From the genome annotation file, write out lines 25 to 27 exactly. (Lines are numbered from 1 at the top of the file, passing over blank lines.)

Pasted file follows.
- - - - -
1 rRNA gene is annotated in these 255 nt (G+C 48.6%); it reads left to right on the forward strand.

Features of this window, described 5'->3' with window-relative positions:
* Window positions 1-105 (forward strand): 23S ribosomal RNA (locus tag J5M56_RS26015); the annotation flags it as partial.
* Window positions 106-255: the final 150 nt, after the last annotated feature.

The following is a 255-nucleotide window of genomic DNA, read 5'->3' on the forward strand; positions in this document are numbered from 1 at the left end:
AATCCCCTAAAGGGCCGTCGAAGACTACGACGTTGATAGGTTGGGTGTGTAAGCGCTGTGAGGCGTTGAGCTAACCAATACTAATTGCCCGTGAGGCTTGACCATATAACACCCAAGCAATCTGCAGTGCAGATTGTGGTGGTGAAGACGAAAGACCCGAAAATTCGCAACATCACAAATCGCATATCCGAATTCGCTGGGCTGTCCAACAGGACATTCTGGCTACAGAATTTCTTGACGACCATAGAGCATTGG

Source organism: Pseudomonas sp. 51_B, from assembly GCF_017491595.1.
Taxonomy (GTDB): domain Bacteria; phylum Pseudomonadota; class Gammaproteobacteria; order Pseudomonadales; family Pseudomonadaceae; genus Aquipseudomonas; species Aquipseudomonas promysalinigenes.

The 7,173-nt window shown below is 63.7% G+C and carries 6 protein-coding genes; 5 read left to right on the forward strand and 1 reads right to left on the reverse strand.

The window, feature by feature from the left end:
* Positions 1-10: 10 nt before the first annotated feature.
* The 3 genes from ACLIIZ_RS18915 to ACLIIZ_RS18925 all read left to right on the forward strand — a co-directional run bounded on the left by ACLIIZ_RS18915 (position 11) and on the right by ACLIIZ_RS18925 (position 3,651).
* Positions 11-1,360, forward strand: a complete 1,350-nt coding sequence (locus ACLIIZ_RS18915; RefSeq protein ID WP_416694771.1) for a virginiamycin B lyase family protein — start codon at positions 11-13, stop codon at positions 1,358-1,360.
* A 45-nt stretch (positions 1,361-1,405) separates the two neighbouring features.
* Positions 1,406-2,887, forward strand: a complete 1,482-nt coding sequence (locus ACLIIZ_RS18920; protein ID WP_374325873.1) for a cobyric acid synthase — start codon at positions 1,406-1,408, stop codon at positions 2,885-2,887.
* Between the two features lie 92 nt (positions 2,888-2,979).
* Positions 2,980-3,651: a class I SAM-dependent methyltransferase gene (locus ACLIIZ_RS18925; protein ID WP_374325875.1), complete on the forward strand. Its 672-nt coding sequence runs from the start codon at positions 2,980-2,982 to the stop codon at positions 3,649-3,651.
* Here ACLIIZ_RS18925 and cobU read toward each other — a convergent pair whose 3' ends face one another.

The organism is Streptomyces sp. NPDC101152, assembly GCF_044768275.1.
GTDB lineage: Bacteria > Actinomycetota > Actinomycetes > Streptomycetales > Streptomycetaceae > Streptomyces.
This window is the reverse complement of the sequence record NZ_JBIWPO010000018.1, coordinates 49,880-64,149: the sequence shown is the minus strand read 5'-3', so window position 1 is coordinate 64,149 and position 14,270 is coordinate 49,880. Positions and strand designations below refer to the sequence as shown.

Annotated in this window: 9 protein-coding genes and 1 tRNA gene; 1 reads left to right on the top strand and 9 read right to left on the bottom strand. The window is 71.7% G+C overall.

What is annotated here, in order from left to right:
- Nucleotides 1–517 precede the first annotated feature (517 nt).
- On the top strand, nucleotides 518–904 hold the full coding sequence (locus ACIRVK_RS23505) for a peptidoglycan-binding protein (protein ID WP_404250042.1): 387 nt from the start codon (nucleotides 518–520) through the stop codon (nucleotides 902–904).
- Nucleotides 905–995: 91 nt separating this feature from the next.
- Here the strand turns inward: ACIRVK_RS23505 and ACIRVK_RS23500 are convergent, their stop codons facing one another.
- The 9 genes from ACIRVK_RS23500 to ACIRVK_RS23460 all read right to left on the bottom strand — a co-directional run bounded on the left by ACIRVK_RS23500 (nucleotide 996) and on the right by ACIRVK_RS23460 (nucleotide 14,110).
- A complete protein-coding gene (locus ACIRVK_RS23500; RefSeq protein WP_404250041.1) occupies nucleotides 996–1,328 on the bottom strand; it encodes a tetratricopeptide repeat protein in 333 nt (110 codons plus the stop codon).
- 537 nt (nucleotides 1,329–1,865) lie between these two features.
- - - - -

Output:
- On the top strand, nucleotides 518–904 hold the full coding sequence (locus ACIRVK_RS23505) for a peptidoglycan-binding protein (protein ID WP_404250042.1): 387 nt from the start codon (nucleotides 518–520) through the stop codon (nucleotides 902–904).
- Nucleotides 905–995: 91 nt separating this feature from the next.
- Here the strand turns inward: ACIRVK_RS23505 and ACIRVK_RS23500 are convergent, their stop codons facing one another.